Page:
Ketamine is known to produce pretty hallucinations and a feeling of ego-decentralization as well as unfortunate loss of motor control. But other than the uncomfortable feeling of 'brain freeze' what is known about the long-term effects of using this relatively unstudied drug? Well in the interests of harm-reduction, the results are coming in...
K-pains, which were anecdotal evidence of severe pain in the abdomen for chronic users is now known to be damage to the renal-urinary system. Ulceritive cystitis is a scarring of the nephrons in the kidneys and renal tubes from accumulation of the sharp blade-like crystals. Also thickening of the bladder wall can cause urination to be more frequent.
See the recent article "Cystitis due to the use of ketamine"
Chronic use is associated with a wide-range of memory and perceptual deficits, but long-term use can cause lasting impairments, particularly in episodic-memory (memory for events) and problems with attentional control.
See the article "Beyond the K-hole: A 3-year longitudinal investigation..."
Ketamine is seen as the currently most accurate pharmaceutical way of inducing a schizophrenia like state and is being used to understand how schizophrenia works and possible new treatments for it:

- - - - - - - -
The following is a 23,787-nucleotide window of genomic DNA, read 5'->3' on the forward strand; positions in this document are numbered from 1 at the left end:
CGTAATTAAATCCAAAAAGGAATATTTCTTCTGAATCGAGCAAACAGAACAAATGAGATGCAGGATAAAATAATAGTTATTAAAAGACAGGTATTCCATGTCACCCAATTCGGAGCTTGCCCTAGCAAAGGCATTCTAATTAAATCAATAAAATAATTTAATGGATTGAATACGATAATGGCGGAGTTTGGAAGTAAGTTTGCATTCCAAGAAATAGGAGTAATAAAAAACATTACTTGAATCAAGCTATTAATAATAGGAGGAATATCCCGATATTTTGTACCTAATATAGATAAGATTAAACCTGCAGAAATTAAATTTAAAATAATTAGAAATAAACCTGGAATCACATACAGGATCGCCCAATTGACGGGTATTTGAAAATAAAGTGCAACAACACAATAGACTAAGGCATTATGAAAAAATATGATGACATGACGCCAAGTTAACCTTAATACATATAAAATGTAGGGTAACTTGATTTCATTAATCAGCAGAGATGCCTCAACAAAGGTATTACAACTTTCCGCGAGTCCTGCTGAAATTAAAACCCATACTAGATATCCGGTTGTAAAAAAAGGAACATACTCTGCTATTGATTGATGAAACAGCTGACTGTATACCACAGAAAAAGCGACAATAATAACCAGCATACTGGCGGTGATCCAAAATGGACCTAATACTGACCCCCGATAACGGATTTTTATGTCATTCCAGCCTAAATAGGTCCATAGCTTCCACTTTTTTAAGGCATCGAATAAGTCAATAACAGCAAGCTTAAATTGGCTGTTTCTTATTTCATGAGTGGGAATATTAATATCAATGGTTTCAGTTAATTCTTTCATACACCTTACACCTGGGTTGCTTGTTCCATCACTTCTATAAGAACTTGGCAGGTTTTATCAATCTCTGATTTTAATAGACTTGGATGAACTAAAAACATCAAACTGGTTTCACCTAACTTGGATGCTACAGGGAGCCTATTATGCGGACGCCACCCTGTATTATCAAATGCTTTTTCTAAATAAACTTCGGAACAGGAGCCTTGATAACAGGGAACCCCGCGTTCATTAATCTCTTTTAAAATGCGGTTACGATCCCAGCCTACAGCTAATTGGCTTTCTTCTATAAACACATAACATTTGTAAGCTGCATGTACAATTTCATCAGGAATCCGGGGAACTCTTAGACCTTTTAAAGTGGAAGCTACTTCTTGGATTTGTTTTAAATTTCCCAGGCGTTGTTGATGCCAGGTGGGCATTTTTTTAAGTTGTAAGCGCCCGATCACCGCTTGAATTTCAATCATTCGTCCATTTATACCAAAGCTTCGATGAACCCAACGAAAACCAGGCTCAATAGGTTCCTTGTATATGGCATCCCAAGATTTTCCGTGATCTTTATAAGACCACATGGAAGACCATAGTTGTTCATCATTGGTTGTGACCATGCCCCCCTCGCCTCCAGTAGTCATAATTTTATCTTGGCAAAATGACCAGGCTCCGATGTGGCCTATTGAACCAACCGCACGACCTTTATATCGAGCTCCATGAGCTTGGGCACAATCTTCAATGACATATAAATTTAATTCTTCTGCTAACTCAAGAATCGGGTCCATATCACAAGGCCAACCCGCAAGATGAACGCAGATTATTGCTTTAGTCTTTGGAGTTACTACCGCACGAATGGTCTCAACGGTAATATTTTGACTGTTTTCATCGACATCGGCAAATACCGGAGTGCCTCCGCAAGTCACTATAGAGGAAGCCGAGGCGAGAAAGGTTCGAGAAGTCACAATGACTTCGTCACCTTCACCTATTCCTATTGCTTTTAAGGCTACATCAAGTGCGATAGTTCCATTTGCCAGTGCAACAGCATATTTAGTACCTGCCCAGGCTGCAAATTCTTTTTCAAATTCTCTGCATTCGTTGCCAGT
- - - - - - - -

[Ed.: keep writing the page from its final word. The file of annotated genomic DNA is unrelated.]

ketamine leads to the impairments in brain circuitry observed in both drug abusers and schizophrenic patients by causing increased production of a toxic free radical called “superoxide.”Which is no wonder such legendary K-heads like John Lilly started believing in delusions like he regularly communicated with space aliens, as it has been found that too much usage can make one superstitiously believe that there are meaningful connections between random events.
Ketamine was originally produced by Parke-Davis pharmaceuticals to replace the usage of the highly neurotoxic drug PCP. Black market buyers of 'ketamine' also have to be aware of the varieties of the equivalent of moonshine: bathtub-K, of which cheap and easily available dissociatives are substituted, like powdered DXM (Robitussen) and a wide variety of PCP variants.
All in all, good arguments for at least limiting any use of K to 'occasionally' I would think? My brain hurts....